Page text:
The prominent Remainer has said the Labour Party had a “clear view” to support the bill, which would trigger Britain’s departure from the EU, and that the referendum result needed to be “respected”
The former shadow foreign secretary said the Supreme Court – Britain’s highest court – judgement in favour of Parliament voting on Article 50 was not about whether Brexit was going to happen but who was going to push it through.
Speaking to Bloomberg, Mr Benn, who is the current chairman of the Commons Brexit Committee, said: “We’ve got a clear view as a party.
"We have to respect the outcome of the referendum although labour campaigned to Remain and therefore you have to give effect that the court case was simply about not whether we’re leaving, it was about whose fingers are on the button.”
Hilary Benn backs Brexit bill to be passed
We have to respect the outcome of the referendum although labour campaigned to Remain
Put to him that not all politicians would agree as some had already resigned and others, including possibly a third of the Labour Party, may vote against Article 50, Mr Benn, conceded even those whose constituents had voted to Remain in the European Union needed to respect the party’s stance.
The MP for Leeds Central said: “Members of Parliament in the end feel strongly about this, I understand why MPs who represent constituencies that voted heavily to remain may stand up and say, look I need to keep faith with my electorate.
“But the Labour Party’s position is clear as Jeremy Corbyn has set it out and I have no doubt at all that the House of Commons and, following it, the House of Lords, will vote to trigger Article 50.”
Discussion of amendments will take place during the three days of debate from February 6 as the legislation is fast-tracked through Parliament to meet Theresa May's deadline of triggering Article 50 and starting the formal two-year countdown to Brexit before the end of March.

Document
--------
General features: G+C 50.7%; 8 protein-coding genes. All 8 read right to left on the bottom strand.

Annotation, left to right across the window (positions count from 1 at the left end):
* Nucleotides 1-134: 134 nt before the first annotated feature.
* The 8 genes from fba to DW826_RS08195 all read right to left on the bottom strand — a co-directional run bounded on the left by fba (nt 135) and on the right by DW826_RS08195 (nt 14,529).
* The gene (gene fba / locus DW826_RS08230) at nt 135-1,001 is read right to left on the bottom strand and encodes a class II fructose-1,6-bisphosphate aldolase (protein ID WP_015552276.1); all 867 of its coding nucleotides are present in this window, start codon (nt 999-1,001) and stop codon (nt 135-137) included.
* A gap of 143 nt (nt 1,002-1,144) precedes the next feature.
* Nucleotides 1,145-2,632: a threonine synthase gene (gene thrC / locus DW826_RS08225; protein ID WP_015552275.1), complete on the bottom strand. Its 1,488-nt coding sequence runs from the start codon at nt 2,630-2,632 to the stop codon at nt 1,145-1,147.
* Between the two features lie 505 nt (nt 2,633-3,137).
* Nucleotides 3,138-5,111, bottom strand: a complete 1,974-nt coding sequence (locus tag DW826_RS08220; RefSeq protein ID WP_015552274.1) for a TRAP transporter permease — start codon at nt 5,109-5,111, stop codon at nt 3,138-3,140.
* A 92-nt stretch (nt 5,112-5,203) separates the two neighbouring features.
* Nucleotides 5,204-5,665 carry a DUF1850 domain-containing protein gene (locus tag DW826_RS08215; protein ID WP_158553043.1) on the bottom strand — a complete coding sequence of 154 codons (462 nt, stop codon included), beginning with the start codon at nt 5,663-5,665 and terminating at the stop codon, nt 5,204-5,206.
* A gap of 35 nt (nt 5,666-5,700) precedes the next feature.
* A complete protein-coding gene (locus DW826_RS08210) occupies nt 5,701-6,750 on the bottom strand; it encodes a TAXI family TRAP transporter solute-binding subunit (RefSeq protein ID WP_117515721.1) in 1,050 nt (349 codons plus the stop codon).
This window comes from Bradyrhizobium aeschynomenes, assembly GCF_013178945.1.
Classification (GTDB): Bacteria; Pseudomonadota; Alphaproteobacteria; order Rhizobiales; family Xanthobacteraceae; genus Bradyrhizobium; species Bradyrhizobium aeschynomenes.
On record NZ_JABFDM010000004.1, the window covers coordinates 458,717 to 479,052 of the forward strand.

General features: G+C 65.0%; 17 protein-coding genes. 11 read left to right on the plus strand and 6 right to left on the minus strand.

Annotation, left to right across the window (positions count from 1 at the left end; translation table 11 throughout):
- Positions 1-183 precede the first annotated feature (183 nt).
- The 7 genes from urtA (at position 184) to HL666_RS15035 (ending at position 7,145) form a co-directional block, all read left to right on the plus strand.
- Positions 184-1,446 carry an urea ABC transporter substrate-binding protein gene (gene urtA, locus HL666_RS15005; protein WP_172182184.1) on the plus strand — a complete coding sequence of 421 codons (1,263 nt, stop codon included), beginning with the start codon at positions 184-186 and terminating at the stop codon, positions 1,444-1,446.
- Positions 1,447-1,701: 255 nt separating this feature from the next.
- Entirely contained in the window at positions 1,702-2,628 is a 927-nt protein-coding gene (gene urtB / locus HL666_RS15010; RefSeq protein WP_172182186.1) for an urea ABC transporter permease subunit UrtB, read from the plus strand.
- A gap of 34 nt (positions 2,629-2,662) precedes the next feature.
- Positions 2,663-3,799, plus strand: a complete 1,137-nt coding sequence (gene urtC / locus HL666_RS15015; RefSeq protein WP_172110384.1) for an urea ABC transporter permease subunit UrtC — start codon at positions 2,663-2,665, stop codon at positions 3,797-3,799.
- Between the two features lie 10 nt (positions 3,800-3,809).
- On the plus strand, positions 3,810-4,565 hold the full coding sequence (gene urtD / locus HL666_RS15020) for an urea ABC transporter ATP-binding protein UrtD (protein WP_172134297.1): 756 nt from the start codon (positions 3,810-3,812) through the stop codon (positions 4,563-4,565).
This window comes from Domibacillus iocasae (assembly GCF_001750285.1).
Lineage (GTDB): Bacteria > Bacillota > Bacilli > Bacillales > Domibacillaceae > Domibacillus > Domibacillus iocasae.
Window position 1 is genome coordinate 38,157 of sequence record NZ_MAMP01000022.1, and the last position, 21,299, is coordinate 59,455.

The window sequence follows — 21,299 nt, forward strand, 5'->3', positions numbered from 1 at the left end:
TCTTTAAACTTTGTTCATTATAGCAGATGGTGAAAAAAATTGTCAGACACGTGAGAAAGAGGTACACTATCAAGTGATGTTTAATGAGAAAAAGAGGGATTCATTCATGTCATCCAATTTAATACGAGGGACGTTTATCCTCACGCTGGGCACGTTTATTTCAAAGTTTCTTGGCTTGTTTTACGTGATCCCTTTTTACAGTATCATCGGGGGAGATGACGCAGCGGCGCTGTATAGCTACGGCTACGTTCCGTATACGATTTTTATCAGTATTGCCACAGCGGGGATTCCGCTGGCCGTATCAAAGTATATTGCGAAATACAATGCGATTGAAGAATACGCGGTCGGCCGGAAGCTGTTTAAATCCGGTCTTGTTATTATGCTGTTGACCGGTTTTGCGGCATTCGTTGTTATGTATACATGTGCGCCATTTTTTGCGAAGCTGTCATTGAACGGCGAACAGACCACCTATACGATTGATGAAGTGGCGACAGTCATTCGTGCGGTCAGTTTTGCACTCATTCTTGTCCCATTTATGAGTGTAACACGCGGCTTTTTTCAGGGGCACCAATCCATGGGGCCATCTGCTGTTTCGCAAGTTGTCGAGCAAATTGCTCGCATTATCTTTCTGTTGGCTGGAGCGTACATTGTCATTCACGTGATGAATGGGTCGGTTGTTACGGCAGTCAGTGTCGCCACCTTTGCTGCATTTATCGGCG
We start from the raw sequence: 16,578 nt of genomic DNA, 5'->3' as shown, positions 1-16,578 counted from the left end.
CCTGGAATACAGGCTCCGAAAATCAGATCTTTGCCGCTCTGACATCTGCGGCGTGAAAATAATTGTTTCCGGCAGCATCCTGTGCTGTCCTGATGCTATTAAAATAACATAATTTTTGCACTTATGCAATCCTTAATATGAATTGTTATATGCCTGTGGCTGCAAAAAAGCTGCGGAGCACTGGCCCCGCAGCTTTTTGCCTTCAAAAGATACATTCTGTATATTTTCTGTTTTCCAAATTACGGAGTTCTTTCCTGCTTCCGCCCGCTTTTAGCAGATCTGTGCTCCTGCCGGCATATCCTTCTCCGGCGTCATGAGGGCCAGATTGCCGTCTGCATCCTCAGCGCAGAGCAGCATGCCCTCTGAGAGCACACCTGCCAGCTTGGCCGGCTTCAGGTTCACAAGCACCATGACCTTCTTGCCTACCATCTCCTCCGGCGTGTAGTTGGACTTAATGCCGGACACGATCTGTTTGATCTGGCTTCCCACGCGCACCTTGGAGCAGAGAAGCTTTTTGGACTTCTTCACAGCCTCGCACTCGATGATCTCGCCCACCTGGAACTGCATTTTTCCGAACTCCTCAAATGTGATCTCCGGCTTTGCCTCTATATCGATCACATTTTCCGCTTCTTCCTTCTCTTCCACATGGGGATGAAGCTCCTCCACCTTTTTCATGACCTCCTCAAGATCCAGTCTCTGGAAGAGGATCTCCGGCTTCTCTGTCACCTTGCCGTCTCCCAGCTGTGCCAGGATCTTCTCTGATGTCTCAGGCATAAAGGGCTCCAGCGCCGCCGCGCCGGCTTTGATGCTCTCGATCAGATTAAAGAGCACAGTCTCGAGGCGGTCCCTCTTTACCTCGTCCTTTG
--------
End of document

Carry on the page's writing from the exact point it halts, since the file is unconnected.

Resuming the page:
Government Loses Brexit Vote Appeal
Tue, January 24, 2017
Britain's most senior judges ruled that Prime Minister Theresa May does not have the power to trigger the formal process Article 50 for the UK's exit from the European Union without Parliament having a say.
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Issued by the Supreme Court of (top row, from the left) Lord Neuberger, Lord Mance, Lord Kerr, Lord Sumption, (bottom row, from the left) Lady Hale, Lord Clarke, Lord Wilson and Lord Hodge, who agreed with the majority decision that the Government could not trigger Article 50 without Parliamentary approval.
A series of changes to the Government’s 137 word bill have been placed by opponents including a “reset” clause by Scottish Nationalists which would end up with the UK staying under Brussels rule.
The plot by pro-EU politicians in Parliament has come after the Supreme Court ruled a bill would be required to trigger Article 50 which starts the process of leaving the EU.
Lib Dem Leader Tim Farron claimed the “majority” of Leave backers did not vote to leave the European Single Market and has repeatedly called for a second EU referendum.